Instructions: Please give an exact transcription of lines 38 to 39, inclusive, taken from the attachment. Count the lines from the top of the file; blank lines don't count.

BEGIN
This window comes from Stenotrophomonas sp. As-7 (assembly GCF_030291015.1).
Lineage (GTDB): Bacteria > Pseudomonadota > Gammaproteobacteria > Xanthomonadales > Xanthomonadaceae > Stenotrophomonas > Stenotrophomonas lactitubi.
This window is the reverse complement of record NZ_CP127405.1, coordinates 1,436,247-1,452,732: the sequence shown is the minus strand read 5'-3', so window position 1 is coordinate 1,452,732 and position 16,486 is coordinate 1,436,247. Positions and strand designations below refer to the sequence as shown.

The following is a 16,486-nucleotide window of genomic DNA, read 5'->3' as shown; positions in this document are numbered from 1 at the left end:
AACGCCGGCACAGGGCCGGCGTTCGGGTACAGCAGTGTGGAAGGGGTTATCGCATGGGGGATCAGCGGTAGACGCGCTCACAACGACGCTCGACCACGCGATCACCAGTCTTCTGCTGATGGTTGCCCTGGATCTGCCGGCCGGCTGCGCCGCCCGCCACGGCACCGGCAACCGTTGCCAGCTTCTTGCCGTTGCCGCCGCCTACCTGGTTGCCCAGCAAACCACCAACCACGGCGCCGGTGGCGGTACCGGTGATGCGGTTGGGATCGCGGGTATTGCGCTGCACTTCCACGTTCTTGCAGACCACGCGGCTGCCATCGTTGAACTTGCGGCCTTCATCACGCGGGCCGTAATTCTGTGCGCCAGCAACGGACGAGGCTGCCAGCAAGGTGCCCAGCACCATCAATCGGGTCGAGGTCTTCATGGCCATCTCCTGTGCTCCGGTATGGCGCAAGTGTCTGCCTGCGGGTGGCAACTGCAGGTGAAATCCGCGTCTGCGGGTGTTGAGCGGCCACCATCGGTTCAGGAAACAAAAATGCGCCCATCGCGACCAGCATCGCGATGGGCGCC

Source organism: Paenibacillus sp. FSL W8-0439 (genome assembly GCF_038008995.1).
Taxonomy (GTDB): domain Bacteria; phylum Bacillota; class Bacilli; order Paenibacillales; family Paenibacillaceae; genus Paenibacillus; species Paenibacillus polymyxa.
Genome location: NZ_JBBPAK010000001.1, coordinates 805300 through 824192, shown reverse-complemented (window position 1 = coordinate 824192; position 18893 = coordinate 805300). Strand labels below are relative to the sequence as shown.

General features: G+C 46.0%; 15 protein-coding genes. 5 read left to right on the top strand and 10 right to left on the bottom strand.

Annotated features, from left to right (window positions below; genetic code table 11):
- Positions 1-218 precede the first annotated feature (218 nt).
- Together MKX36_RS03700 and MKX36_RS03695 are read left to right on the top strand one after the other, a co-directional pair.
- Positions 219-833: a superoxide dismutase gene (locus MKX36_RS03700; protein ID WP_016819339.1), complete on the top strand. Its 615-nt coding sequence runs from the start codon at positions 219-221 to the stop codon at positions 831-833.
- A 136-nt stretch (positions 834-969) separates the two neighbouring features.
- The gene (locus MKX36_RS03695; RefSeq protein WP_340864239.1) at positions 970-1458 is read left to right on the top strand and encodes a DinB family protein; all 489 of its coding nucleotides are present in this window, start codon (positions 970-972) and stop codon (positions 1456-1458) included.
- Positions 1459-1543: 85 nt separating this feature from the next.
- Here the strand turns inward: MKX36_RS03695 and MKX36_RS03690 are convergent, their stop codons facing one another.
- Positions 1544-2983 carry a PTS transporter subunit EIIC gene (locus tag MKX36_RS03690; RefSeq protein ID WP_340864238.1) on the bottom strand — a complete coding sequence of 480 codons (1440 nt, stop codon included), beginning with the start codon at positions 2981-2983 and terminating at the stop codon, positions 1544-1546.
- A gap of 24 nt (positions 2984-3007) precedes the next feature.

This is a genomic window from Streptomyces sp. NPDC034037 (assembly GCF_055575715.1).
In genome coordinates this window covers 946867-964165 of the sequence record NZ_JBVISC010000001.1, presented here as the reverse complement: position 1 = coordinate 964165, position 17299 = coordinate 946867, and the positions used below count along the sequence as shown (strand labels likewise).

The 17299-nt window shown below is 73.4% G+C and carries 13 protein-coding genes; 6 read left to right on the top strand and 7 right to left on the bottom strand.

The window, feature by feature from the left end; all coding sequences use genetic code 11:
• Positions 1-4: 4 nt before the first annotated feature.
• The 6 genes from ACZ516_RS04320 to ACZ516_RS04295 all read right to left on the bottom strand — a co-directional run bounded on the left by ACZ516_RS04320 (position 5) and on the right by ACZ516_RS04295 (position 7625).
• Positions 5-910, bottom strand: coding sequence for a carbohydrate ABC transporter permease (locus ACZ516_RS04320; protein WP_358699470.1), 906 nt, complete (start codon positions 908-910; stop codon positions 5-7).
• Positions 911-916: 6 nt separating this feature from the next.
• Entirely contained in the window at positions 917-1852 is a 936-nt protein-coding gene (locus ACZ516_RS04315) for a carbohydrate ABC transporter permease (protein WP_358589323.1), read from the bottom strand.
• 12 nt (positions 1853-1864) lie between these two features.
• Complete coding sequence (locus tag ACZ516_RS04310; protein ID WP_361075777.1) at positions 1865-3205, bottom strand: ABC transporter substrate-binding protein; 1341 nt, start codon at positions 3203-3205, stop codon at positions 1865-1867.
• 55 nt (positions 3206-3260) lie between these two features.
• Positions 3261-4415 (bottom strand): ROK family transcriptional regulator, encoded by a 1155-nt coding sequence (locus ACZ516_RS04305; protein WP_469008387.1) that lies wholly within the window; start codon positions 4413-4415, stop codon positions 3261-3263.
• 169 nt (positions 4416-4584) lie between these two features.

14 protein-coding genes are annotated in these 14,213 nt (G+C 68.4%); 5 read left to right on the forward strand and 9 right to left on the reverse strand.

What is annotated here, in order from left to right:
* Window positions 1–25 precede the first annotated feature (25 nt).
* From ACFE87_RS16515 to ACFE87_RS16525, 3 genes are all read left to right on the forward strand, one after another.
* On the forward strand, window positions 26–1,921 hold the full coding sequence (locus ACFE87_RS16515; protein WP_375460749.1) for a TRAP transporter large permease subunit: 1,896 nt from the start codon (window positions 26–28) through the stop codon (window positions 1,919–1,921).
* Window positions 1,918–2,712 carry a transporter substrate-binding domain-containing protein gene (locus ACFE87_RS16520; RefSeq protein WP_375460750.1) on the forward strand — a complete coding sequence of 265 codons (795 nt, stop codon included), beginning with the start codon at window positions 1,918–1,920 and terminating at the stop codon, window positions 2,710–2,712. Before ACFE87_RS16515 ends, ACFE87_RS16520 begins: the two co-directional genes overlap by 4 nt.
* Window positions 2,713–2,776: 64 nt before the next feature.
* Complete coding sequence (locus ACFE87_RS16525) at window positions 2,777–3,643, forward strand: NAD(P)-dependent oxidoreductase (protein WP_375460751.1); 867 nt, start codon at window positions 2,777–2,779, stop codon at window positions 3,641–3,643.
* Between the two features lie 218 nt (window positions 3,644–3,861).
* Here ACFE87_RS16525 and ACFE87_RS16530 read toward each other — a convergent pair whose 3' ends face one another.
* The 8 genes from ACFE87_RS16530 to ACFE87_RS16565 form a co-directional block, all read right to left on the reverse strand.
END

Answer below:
* On the forward strand, window positions 26–1,921 hold the full coding sequence (locus ACFE87_RS16515; protein WP_375460749.1) for a TRAP transporter large permease subunit: 1,896 nt from the start codon (window positions 26–28) through the stop codon (window positions 1,919–1,921).
* Window positions 1,918–2,712 carry a transporter substrate-binding domain-containing protein gene (locus ACFE87_RS16520; RefSeq protein WP_375460750.1) on the forward strand — a complete coding sequence of 265 codons (795 nt, stop codon included), beginning with the start codon at window positions 1,918–1,920 and terminating at the stop codon, window positions 2,710–2,712. Before ACFE87_RS16515 ends, ACFE87_RS16520 begins: the two co-directional genes overlap by 4 nt.